Horry County Emergency Management Twitter: https://twitter.com/HorryEMD
Horry County Operating Condition (OPCON) Levels
OPCON 5: Normal day to day operations
OPCON 4: Storm poses a possible threat: The possibility of an emergency or disaster situation that may require activation of the Emergency Operation Center (EOC).
OPCON 3: Storm poses a significant threat: A disaster or emergency situation is likely. Most likely the Emergency Operation Center (EOC) has been or will be activated (either partially or fully based on the severity of the event).
OPCON 2: Evacuation order imminent: A disaster or emergency situation is imminent or in effect.
OPCON 1: Evacuation order issued: A major disaster or emergency is in effect. This is the highest state of emergency situation and the Emergency Operations Center is fully activated. This also applies to post-disaster operations.
On January 2, 2018
in Emergencies, Public Safety
Conway, South Carolina –The Horry County Emergency Management Department is monitoring the winter weather conditions that are possible for our area. The National Weather Service has issued a Winter Storm Watch effective from 6 a.m. Wednesday morning through 6 a.m. Thursday morning. Anticipated impacts include heavy mixed precipitation (snow and/or ice) for portions of northeast South Carolina and southeast North Carolina.
Citizens are encouraged to drive safely during rainy conditions:
Horry County Emergency Management Division also urges everyone to continue proper precautions for cold weather such as:
For more information on winter weather safety tips for your family and pets, please log onto the American Red Cross website.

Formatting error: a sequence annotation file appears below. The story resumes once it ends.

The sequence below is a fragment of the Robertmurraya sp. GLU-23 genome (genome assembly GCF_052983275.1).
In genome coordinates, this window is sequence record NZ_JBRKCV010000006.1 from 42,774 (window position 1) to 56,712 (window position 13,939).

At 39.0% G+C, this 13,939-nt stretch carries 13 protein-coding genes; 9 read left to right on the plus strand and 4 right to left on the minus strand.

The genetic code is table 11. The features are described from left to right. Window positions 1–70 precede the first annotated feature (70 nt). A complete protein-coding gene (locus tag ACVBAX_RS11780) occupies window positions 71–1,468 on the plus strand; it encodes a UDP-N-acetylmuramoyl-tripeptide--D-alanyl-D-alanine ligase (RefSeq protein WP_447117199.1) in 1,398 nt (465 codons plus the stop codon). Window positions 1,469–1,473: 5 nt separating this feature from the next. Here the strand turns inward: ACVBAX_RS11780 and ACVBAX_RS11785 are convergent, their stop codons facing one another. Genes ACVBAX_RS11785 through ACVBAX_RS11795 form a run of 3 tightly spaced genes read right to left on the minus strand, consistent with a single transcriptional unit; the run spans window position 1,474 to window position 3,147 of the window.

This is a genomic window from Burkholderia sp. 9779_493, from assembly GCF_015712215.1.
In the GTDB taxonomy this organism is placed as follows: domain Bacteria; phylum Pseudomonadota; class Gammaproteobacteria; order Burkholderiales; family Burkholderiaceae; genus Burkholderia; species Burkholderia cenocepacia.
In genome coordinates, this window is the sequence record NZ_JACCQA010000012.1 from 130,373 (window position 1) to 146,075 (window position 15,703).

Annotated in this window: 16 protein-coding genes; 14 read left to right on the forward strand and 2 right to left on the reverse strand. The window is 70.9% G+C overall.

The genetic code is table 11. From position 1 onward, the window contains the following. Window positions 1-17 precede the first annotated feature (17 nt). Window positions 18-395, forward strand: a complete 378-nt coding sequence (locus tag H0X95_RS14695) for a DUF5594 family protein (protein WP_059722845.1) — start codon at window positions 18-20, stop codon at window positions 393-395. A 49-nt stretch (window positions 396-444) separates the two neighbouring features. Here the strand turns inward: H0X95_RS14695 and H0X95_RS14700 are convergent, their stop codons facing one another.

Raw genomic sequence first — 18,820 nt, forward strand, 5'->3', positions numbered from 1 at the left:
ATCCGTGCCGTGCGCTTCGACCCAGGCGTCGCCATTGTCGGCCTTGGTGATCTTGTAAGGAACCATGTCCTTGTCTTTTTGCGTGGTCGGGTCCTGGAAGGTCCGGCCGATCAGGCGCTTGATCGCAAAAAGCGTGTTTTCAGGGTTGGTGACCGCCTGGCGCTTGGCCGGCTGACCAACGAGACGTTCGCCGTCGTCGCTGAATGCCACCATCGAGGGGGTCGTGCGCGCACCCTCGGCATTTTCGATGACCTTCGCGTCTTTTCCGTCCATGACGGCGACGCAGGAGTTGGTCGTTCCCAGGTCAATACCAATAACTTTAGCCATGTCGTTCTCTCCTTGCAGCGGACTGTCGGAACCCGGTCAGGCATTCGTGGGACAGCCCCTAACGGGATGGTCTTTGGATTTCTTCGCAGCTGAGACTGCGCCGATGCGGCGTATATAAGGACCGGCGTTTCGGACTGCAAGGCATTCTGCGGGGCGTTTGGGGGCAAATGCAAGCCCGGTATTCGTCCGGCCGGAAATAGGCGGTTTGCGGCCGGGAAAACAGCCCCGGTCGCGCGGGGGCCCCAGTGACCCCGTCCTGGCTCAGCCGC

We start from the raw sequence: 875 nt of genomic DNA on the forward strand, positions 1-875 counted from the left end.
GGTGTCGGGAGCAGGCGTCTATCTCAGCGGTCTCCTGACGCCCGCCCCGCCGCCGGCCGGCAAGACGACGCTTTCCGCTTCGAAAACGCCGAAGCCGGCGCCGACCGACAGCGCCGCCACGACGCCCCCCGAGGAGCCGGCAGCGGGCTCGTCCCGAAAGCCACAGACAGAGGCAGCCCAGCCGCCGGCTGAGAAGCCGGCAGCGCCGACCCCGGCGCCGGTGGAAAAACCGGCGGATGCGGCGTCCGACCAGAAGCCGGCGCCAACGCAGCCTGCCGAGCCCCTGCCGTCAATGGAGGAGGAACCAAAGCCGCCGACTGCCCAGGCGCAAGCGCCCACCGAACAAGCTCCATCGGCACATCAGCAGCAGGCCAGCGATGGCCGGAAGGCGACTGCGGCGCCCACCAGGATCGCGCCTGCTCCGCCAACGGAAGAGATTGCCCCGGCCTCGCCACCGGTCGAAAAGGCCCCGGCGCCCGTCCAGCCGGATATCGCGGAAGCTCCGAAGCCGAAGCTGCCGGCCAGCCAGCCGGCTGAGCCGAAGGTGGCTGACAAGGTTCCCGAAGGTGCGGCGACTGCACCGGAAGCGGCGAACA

On August 28, 2017
in Emergencies, Public Safety
Date: 28 August 2017
Time: 8 a.m.
Potential Tropical Cyclone 10 Update:
Conway, South Carolina – Horry County has moved to a Level 4 Operating Condition (OPCON 4) as of 8 a.m. this morning in preparation for potential tropical cyclone 10. OPCON 4 puts Horry County on “alert” status, which means county officials have begun discussions with South Carolina Emergency Management, coastal communities including local municipalities, and will continue to monitor the situation closely. The Horry County Emergency Operations Center is not activated at this time, however Horry County Emergency Management will continue to keep the public aware of changes in the forecast and appropriate action will be taken as necessary.
In anticipation of possible effects on Horry County from the tropical system, the National Weather Service issued a tropical storm watch for all of coastal South Carolina. A tropical storm watch means that hazardous weather is likely in the warning area within the next 48-hours.